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Go West, Young Man

by Brendan Murray |  Published: Jul 01, 2008


With all eyes in Europe looking west to Las Vegas and the World Series of Poker, it seems a good time to reflect on the achievements of players and tournament organisers on our own continent during the past season. Season four of the European Poker Tour was a triumph, with new stops (San Remo, Caribbean), records broken (Monte Carlo), and a growing prevalence of North American players and winners (Copenhagen, Dortmund, San Remo, Monte Carlo).

The Grosvenor UK Poker Tour went from strength to strength and is bedding in as Britain's premier circuit, while charity tournaments from Simon Poker Day for the homeless to Interwetten's Amnesty International gala and PRK's children's charity event raised hundreds of thousands of euro for good causes while attracting star names to the game.

The Norwegian Championship came to the UK and, by all accounts, was comedy and chaos in equal measure, while a host of interesting PartyPoker events on land (Premier League) and on sea (Million VI) thrust pros and recreational players together and brought poker into living rooms from Reykjavik to Rome.

The 888 World Poker Crown broke new ground with its unique online/live structure and live video streaming of a final table with holecards, and the Irish Open offered a juicy overlay of €200,000.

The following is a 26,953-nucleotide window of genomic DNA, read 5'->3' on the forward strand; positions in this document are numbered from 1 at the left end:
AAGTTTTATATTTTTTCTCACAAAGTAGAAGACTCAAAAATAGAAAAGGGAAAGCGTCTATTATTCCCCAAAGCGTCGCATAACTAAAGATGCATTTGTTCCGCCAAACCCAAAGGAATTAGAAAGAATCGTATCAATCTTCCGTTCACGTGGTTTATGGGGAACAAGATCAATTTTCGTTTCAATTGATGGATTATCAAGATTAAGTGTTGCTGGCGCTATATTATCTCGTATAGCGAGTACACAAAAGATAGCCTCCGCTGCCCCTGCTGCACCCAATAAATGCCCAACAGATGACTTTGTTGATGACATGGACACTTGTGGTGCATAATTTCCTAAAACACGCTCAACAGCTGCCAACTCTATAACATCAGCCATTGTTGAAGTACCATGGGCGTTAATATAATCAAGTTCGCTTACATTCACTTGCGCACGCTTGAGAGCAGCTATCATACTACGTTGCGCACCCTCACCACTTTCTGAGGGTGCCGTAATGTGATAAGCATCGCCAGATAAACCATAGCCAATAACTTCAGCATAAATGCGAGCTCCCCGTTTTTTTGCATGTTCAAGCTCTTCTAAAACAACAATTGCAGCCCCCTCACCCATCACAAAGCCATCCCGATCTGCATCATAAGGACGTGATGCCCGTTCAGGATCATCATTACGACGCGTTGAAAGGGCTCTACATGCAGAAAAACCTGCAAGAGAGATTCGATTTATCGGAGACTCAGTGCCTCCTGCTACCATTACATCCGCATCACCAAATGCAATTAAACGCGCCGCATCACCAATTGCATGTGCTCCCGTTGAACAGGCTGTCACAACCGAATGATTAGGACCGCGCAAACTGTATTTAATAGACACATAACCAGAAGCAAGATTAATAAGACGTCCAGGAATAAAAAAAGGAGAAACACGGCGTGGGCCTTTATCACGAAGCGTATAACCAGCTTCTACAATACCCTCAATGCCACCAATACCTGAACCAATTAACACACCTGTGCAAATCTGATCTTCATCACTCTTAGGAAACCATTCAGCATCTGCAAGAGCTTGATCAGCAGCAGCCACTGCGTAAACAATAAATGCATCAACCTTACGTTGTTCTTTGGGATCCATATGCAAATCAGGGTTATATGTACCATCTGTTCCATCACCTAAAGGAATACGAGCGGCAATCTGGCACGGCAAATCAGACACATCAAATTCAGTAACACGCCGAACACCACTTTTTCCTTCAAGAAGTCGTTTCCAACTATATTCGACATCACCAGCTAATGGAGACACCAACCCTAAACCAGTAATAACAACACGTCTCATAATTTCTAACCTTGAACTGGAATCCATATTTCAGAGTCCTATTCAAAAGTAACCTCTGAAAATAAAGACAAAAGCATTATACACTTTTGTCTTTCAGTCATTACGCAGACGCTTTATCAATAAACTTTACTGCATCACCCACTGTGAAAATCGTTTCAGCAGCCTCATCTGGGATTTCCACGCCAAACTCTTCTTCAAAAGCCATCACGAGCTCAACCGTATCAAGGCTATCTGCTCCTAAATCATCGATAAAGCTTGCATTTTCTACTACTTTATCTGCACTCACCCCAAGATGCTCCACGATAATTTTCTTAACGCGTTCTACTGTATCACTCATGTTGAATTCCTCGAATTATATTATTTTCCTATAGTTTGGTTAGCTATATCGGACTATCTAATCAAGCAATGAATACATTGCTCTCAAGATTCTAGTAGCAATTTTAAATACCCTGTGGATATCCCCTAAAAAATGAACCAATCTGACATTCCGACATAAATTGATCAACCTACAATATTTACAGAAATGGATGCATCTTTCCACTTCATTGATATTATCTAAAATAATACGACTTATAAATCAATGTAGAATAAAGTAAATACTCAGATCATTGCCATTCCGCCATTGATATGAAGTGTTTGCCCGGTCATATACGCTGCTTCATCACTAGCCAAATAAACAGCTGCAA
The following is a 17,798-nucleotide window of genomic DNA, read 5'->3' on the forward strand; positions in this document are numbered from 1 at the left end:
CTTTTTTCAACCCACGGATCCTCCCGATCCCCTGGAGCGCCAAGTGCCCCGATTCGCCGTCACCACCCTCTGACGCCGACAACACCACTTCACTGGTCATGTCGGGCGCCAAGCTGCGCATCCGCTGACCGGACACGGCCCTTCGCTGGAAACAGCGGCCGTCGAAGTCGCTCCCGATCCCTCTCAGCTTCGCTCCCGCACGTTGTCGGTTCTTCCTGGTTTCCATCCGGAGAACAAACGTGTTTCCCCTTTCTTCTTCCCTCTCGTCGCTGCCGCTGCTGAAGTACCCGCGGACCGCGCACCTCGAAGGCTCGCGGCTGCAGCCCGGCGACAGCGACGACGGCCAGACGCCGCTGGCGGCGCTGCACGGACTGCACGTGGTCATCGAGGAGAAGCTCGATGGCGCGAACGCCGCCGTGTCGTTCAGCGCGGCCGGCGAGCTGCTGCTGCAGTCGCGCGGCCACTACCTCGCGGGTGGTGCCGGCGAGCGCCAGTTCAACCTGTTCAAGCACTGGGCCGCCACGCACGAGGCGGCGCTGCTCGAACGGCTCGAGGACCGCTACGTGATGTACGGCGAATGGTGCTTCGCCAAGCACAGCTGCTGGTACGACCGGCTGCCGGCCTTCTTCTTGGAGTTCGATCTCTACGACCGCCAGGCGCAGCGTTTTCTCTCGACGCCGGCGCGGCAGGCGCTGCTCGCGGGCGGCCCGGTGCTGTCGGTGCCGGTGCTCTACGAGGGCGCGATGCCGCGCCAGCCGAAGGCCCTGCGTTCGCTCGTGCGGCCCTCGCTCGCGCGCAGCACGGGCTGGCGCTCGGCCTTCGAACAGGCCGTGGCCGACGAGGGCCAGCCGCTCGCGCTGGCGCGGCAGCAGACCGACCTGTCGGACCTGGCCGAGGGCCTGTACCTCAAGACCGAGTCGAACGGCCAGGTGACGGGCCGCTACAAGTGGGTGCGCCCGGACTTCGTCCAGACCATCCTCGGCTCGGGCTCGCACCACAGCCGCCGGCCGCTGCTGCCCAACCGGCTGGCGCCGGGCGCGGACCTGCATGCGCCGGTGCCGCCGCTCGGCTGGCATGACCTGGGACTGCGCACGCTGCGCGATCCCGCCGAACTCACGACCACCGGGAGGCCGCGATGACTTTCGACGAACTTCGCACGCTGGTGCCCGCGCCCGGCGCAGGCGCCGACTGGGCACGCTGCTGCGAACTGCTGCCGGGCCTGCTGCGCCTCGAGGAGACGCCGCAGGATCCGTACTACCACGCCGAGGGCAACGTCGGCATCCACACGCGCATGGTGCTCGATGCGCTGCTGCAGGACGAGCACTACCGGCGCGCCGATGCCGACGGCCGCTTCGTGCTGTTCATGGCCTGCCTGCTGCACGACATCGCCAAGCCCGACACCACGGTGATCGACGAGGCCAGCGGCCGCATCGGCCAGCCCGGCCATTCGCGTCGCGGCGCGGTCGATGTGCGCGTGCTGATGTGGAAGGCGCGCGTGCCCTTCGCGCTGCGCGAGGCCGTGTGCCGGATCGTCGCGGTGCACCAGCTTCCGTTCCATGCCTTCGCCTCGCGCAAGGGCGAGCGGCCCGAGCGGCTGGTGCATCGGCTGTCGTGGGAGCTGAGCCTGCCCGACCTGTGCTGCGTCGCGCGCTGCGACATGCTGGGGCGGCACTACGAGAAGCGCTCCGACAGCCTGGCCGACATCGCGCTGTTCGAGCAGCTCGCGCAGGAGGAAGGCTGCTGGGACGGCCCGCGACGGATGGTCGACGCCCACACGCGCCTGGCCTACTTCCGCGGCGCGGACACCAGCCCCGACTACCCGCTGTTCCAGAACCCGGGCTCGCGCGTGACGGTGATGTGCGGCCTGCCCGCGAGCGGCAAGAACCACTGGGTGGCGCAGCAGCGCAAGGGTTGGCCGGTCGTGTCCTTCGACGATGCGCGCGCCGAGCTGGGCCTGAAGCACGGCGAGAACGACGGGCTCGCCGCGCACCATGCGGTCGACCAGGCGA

Overall, it is fair to say that the European tournament circuit has really come of age and now challenges, if not surpasses, the U.S. circuit for variety, quality destinations and venues, and good old-fashioned action.

WSOP Final-Table Delay
Much has been made of the decision by Harrah's to delay the final table of the World Series of Poker main event by several months in an attempt to grow interest in the event and its participants. While the widespread hand-wringing and gnashing of teeth show genuine concern for the integrity of the game and its colourful history, it is important to keep things in perspective.
Evolution and change are natural -- just ask those innovative souls who built the first online poker rooms or figured out how to show holecards -- and while there is no guarantee the move will have the desired effect for Harrah's and ESPN (an increased TV audience), we should watch, listen, and learn from this daring experiment.

The media, of course, is the big winner, with millions of words written by journalists, bloggers, forum members, industry insiders, and other interested parties, and when the dust settles, cool, clear heads should be brought to any analysis of the success or otherwise of the newly restructured event.

Ones to Watch -- WSOP 2008
Germany and Ireland both won two bracelets at last year's WSOP (Michael Keiner, Katja Thater, Ciaran O'Leary, Alan Smurfit); Denmark's Rene Mouritsen came close twice with two second-place finishes; three Europeans made the final table of the main event (Alex Kravchenko, Jon Kalmar, and Philip Hilm); France's Bruno Fitoussi came second in the $50,000 H.O.R.S.E. event; and Sweden's Chris Bjorin, England's Roland De Wolfe, Germany's Andreas Krause, and Denmark's Thor Hansen all made the money in multiple events.

I expect last year's great performances by European players to be surpassed this year. Good luck to everyone heading to Sin City -- bring home the bracelets, boys and girls!